Poachers turned protectors
The team have also enlisted the help of former poachers. These are often indigenous people and members of marginalised sectors of the community, who poach the hatchlings in exchange for medicine or food. They have excellent climbing skills which they now use in preserving the cockatoos.
And as Indira explains this provides big advantages. Poaching is territorial, with some poachers carving their names on the nest trees, to deter others from touching it. “When these poachers are changed, it means the next season you have removed that threat already.”
With poachers now protecting and patrolling the areas they once poached from, it helps not only the cockatoos but also the former poachers as it provides income and boosts their morale. “Before they were afraid of facing anybody because they were illegal perpetrators, but now people are listening to their stories with huge interest,” says Indira proudly.
Challenges in building a safe haven
It’s clear the dedicated team are making progress in their work, but it’s not without its significant challenges. They work in remote areas which can be volatile and require police or military escort. And sometimes that protection is not possible which increases their costs. And like many other countries’ conservation is not always a top priority with local governments or officials which also impedes their ability to be effective. On top of this, Covid has also brought its challenges, not only as a health risk to those involved but it has also impacted funding from their donors who are suffering financially.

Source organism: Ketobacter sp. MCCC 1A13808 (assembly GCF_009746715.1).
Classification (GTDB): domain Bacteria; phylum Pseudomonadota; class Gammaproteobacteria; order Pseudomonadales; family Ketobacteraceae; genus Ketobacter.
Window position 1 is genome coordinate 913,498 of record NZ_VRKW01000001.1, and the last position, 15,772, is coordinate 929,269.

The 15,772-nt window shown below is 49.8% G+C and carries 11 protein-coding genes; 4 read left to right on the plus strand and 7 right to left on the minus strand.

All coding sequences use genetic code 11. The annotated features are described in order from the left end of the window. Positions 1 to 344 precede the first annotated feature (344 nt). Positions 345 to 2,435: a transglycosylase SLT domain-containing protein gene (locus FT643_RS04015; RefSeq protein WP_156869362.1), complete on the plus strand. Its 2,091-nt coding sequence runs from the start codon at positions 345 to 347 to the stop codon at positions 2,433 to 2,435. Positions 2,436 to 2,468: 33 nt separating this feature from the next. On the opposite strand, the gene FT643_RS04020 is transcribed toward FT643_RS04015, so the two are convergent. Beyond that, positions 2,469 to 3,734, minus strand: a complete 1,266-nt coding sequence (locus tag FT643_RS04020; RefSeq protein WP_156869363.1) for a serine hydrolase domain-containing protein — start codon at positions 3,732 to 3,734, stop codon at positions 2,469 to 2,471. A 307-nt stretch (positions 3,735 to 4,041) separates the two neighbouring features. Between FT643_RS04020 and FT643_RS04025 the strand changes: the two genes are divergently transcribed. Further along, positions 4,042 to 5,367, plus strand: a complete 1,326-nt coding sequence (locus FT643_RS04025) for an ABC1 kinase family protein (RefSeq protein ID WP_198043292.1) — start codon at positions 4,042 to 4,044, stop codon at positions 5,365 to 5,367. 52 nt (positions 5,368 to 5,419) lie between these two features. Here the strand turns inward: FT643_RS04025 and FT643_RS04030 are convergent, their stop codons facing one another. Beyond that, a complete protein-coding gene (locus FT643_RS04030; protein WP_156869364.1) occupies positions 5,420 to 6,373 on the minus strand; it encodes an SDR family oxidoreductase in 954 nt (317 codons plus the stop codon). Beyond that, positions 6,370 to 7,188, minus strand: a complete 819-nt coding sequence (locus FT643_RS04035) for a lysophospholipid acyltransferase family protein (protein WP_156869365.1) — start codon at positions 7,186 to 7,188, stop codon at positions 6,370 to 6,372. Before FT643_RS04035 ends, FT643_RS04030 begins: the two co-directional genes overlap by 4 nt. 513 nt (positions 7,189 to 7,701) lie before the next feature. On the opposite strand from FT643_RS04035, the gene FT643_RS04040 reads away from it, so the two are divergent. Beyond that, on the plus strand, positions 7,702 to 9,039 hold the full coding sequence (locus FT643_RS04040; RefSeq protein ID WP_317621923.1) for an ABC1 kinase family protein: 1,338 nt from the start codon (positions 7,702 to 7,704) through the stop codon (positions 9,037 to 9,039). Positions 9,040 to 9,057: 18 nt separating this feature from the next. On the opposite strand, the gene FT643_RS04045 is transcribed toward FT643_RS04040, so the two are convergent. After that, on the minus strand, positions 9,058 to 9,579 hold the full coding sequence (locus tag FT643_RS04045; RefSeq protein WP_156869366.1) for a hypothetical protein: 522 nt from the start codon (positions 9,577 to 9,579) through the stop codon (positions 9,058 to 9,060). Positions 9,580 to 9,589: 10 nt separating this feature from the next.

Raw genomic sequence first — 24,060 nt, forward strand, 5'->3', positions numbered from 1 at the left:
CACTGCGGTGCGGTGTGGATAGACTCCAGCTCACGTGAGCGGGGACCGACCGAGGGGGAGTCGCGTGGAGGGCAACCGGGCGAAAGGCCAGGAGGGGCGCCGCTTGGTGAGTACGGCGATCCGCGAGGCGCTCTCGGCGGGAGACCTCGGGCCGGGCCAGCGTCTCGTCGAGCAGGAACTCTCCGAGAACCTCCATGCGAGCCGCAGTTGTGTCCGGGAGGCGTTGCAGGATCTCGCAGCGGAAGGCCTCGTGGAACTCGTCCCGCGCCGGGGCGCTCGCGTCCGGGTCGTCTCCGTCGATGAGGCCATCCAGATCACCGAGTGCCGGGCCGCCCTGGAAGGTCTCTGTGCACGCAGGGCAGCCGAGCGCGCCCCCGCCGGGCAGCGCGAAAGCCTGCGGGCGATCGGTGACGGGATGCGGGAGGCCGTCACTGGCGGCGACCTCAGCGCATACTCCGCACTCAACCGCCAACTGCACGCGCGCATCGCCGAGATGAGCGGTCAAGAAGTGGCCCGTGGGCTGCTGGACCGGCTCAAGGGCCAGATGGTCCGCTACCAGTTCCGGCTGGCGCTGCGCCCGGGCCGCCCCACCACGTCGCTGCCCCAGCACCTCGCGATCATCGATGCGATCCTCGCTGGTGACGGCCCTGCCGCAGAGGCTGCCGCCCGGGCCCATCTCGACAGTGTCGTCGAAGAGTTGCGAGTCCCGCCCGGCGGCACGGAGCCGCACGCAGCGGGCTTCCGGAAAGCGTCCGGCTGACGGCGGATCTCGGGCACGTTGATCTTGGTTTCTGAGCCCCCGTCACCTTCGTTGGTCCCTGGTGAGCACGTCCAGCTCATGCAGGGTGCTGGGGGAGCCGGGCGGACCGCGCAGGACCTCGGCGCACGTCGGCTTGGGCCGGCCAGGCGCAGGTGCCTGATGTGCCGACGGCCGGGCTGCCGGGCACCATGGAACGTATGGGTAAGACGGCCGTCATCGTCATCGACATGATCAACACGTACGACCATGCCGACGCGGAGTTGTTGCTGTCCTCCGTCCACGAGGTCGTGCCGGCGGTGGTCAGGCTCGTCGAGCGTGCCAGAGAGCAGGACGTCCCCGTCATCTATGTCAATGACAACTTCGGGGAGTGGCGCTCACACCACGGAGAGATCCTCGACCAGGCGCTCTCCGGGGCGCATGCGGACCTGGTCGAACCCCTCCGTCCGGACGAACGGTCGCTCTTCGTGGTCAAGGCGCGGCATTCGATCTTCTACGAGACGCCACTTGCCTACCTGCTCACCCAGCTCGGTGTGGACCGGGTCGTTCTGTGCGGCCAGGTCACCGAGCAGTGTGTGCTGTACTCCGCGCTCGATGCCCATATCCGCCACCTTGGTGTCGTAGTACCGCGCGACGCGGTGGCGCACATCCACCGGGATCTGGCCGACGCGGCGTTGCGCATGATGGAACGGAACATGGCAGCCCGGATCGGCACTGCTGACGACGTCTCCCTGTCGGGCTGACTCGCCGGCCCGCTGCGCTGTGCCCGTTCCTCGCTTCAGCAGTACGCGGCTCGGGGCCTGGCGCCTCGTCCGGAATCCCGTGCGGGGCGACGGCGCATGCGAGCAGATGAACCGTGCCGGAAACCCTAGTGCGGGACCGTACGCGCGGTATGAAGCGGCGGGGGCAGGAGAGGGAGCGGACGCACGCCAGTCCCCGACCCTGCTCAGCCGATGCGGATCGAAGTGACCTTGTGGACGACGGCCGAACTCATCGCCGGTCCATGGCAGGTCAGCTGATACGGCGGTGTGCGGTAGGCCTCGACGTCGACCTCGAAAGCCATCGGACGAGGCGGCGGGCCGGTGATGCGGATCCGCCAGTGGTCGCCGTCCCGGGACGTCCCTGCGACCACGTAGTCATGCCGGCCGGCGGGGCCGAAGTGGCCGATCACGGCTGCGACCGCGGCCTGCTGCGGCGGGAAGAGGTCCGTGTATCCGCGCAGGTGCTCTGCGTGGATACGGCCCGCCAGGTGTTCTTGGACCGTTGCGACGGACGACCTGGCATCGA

Pride and hope for their future
But through all the obstacles, Indira and the team keep hope that their work will save the Philippine cockatoo. And even after working in this field for twenty years, her sense of purpose at helping these special animals hasn’t faded. “Rescuing cockatoos, putting leg bands on a new batch of hatchlings every year fills me with pride and gives me hope for their future. And that still makes me cry,” she admits.
“But these are the best moments. And then when you receive reports that they have fledged successfully, left the nest, and have joined others at the roosting site. Where you can see them with their leg bands, that’s really fulfilling,” she beams.
“And it’s not only me who values these real achievements but also our committed donors and sponsors too,” she adds.